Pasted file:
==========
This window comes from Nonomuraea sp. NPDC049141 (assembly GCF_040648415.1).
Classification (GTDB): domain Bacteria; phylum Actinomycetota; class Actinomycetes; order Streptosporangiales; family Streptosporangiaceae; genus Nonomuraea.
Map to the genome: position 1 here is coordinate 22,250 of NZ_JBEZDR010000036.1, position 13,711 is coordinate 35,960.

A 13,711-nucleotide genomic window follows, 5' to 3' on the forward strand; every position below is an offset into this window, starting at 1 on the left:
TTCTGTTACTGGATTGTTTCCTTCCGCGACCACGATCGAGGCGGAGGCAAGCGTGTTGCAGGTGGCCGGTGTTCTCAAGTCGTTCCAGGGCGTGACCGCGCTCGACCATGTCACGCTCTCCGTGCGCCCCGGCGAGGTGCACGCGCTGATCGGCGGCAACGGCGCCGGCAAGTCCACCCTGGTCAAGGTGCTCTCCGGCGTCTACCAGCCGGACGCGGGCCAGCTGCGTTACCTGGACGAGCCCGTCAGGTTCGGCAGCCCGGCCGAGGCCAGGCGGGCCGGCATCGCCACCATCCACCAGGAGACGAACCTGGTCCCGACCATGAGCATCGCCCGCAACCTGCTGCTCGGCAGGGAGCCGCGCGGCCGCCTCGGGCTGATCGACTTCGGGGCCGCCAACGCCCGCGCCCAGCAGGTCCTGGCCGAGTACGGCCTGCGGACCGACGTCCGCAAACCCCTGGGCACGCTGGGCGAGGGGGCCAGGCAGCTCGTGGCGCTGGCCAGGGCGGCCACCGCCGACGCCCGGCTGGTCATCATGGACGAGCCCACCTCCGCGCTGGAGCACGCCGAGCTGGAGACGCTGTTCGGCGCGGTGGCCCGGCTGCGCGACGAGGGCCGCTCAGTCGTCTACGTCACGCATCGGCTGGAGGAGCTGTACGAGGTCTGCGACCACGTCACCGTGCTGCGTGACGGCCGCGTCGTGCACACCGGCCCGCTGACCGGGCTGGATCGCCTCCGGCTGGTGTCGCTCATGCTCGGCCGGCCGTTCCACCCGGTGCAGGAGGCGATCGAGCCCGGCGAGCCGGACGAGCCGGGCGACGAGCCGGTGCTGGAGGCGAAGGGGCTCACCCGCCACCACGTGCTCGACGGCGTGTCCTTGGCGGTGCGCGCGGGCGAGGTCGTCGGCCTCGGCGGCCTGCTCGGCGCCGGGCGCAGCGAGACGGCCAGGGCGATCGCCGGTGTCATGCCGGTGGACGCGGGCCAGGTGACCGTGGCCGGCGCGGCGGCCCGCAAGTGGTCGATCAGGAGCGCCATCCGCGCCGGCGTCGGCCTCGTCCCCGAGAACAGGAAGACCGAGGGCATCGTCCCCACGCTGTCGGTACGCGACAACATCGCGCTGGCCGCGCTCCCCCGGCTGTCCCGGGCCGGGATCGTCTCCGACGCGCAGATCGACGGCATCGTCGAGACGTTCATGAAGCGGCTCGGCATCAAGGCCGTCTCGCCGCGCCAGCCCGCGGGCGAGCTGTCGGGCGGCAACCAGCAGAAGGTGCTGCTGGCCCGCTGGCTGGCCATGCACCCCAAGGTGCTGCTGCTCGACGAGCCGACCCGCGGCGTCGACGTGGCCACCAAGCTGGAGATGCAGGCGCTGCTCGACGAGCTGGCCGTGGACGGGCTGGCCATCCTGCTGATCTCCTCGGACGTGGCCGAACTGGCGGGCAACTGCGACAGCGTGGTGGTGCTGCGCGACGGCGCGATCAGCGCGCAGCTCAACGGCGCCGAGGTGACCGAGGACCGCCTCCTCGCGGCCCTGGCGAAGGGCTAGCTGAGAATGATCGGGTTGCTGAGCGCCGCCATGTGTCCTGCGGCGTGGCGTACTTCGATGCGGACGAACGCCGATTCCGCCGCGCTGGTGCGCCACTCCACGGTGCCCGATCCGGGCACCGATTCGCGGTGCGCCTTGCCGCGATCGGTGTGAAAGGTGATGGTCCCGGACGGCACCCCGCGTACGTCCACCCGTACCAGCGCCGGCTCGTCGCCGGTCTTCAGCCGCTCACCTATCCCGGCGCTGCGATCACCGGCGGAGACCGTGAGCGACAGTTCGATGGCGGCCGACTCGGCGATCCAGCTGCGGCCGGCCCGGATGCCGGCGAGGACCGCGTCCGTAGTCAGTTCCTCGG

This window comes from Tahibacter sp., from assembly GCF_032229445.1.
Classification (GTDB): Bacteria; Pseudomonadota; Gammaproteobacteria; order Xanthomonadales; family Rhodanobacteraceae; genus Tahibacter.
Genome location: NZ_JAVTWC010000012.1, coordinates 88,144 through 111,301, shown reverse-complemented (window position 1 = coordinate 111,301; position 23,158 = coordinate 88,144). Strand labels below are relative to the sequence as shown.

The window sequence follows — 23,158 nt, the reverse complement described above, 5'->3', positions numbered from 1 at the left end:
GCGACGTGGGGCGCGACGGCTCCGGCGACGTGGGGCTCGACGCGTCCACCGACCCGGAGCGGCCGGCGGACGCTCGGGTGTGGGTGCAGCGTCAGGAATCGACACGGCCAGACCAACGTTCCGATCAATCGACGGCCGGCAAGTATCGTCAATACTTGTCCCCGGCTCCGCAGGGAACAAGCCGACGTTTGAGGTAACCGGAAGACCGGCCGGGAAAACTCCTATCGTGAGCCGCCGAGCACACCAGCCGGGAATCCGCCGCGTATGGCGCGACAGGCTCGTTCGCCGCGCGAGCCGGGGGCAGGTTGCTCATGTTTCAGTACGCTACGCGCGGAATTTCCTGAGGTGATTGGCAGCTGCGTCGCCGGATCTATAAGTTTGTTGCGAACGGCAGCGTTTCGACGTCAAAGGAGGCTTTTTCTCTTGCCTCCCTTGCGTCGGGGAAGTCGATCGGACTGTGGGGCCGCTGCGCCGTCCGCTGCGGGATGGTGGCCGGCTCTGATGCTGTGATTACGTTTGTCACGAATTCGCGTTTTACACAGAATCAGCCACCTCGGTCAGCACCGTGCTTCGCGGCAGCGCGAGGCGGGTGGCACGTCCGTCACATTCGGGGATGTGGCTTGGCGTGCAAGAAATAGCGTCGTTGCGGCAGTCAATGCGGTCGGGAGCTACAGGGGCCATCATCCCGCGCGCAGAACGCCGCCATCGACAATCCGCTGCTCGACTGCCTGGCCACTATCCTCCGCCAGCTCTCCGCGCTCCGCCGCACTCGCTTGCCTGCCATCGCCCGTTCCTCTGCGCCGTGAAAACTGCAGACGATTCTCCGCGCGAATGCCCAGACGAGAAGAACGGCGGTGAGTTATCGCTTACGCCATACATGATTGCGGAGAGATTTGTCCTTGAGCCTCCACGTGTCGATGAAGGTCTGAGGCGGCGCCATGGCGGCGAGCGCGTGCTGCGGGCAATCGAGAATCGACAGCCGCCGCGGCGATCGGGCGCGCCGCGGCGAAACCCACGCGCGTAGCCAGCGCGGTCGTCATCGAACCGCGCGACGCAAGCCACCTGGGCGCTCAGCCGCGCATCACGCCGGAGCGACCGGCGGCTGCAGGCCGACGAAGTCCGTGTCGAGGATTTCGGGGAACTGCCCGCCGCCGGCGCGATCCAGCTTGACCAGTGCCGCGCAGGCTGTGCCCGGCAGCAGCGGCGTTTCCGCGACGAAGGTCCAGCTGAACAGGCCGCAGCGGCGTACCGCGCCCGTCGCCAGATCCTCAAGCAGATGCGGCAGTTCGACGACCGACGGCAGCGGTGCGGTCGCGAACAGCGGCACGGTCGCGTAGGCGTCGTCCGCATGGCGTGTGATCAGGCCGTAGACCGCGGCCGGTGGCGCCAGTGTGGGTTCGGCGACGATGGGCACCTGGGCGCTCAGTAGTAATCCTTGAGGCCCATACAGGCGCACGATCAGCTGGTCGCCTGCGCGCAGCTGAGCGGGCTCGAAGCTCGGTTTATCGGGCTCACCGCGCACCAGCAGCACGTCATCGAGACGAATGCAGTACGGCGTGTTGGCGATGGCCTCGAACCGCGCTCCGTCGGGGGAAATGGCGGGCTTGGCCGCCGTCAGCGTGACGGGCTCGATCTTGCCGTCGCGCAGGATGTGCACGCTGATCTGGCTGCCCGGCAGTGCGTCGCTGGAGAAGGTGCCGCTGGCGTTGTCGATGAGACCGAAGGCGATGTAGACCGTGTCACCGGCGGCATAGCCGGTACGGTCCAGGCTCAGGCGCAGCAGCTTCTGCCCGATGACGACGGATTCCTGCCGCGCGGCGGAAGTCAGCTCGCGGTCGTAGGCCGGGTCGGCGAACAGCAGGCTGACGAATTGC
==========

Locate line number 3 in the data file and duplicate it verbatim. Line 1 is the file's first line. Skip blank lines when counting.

Map to the genome: position 1 here is coordinate 22,250 of NZ_JBEZDR010000036.1, position 13,711 is coordinate 35,960.